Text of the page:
Helping Your Child Manage Big Feelings

by | Jun 3, 2020 | Children, Relationships | 0 comments

Many kids who are heading back to school will experience a range of emotional reactions. Many of the kids I see describe the excitement of being able to see their friends again, and are happy to restart some of the fun activities they’ve missed like music lessons or sport. However, for some of these kids the transition back to school is pretty scary, and as a result there’s been a rise in feelings of anxiety, sadness or anger. Some might even be experiencing emotional meltdowns. As a parent this can be worrying, and you may wonder what you can do to help your child when they are experiencing such big emotions.

In a moment when a child is feeling very upset, they often don’t want us to fix whatever it is they are upset about, however, they do want us to empathise. We all know how good it feels to have our emotions acknowledged. It makes us feel like we are accepted and understood. When you empathise with your child’s emotions, you don’t need to agree or endorse the feeling, and you don’t need to cheer them up. However, it is helpful to accept that your child is entitled to their feelings.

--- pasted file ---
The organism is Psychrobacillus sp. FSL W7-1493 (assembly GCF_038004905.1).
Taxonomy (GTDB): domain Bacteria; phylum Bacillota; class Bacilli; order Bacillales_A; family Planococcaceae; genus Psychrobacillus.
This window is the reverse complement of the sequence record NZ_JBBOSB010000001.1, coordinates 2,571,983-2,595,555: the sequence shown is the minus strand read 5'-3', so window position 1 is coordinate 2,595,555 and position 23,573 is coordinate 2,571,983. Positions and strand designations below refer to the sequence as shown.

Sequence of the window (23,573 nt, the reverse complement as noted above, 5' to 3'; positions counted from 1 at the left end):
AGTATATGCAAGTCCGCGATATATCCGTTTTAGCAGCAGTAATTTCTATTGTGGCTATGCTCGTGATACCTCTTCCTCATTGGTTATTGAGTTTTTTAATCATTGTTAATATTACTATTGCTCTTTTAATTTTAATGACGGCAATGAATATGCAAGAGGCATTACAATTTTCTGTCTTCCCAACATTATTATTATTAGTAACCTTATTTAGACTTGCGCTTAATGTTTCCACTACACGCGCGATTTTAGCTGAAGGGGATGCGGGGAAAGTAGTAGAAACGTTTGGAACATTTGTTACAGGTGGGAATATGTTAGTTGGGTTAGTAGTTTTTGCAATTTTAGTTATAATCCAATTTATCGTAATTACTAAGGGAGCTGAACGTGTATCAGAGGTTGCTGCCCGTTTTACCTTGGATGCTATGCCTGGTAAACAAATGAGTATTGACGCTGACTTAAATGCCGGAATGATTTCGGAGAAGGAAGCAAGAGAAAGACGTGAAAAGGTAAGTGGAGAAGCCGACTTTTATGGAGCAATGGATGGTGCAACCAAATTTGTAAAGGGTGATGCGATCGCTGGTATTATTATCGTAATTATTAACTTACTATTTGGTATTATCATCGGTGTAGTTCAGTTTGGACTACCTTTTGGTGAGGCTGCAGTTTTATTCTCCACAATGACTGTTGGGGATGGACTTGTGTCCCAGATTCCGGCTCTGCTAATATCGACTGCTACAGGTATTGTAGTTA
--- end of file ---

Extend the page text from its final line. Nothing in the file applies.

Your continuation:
By acknowledging and reflecting your child’s emotions, e.g. “You are so mad your brother broke your toy”, your acceptance of your child’s feelings helps them to recognise and accept their own emotions. That is what soothes the feeling, and allows it to start fading away. Your empathy helps your child learn that they are not alone when coping with big, scary emotions, and this gives them confidence that they can manage them. Empathy is a key tool to help your child build emotional self-awareness, grow the ability to manage anxieties and upsets, and even control their impulses.

The Centre for Effective Living is a warm and welcoming place for kids and families. Contact us for further support in dealing with big feelings.

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